There are hundreds of artistic representations of girdle books. Their popularity in art indicates a much wider distribution and adoption of the girdle book as a binding than surviving copies suggest. A list of 150 examples "shows the proportion of representation in painting and in sculpture [as] almost equal." However, only 23 medieval girdle books have survived in their original binding, the oldest datable example being from Kastl, Germany (ca. 1453).[8] At least part of the reason for the small number of surviving examples stems from the fact that the use of the girdle book was largely confined to a narrow area from the Netherlands to the Upper Rhine Valley.[9]


Girdle books were a variant on other forms of medieval book-binding in which the leather or cloth continued loose beyond the edges of the hard cover. Especially for small personal books like the Book of Hours, the leather often extended sideways, which gave extra protection for the book when not in use - the loose edges could be wrapped round, and often buckles or laces enabled the book to be securely closed. In addition, when reading, the book could be held from outside the cover, so that the clean inside surface of the leather, rather than the thumbs of the reader, touched the pages. This stopped the pages acquiring the dirty patches in the lower margins that many medieval books have. These too are often shown in art, although it is noticeable that readers are often not making full use of the protective way of holding the book. The knot used for the handle was a Turk's head knot, so named for similar appearance to the turbans worn by medieval Muslims of the Turkish Empire. Sometimes the girdle book had a hook that fastened to the belt; "a hinge connected the hook to the flap of the binding, allowing maximal movement of the book while it was still attached."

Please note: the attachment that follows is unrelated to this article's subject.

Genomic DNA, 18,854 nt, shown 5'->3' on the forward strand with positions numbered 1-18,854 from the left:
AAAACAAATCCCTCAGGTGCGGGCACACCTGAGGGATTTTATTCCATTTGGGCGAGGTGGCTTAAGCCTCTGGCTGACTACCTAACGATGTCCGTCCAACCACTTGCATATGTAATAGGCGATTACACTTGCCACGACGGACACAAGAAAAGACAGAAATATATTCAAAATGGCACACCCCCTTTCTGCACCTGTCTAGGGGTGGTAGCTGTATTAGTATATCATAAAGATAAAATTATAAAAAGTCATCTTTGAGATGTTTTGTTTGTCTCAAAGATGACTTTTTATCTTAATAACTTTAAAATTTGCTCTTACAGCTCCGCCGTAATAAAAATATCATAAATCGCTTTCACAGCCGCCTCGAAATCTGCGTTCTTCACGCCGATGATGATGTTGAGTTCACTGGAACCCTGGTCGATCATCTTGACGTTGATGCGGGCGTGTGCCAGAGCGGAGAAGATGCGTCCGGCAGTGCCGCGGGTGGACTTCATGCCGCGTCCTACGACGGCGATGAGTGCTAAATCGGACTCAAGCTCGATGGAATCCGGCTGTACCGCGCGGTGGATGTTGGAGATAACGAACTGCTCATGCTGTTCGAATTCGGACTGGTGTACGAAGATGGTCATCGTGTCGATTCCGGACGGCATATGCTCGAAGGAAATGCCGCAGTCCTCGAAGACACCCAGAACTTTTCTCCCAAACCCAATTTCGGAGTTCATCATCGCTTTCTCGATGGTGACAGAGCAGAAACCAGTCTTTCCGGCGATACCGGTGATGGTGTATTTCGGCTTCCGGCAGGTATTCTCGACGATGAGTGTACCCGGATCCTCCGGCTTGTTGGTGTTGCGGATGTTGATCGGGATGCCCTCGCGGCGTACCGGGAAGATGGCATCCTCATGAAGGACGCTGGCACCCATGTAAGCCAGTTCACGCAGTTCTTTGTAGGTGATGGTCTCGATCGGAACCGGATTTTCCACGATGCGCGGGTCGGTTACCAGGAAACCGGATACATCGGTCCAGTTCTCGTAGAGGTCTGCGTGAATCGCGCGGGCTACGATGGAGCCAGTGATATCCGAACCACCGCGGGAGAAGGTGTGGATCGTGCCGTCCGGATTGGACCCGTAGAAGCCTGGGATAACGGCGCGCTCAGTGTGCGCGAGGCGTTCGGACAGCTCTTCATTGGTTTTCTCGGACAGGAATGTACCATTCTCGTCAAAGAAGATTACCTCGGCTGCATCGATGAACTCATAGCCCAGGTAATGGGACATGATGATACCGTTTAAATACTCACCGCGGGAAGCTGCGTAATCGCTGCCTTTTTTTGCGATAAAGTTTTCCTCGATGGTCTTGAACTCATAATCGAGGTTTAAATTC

Many girdle books were unadorned; however, there are also many that have brass corner pieces, carvings, awl punctures, artisan clasps, and possibly a family crest or other mark on the front. Given the security afforded by carrying the book around, it was less risky to add decoration and gilding to a book less easily stolen than a shelved manuscript. Additionally, ornate metal clasps and hinges were more durable than woven leather or cloth bindings that wore out more quickly from heavy use.

Later image of a monk carrying a girdle book in his hand
A girdle book from Nuremberg from 1471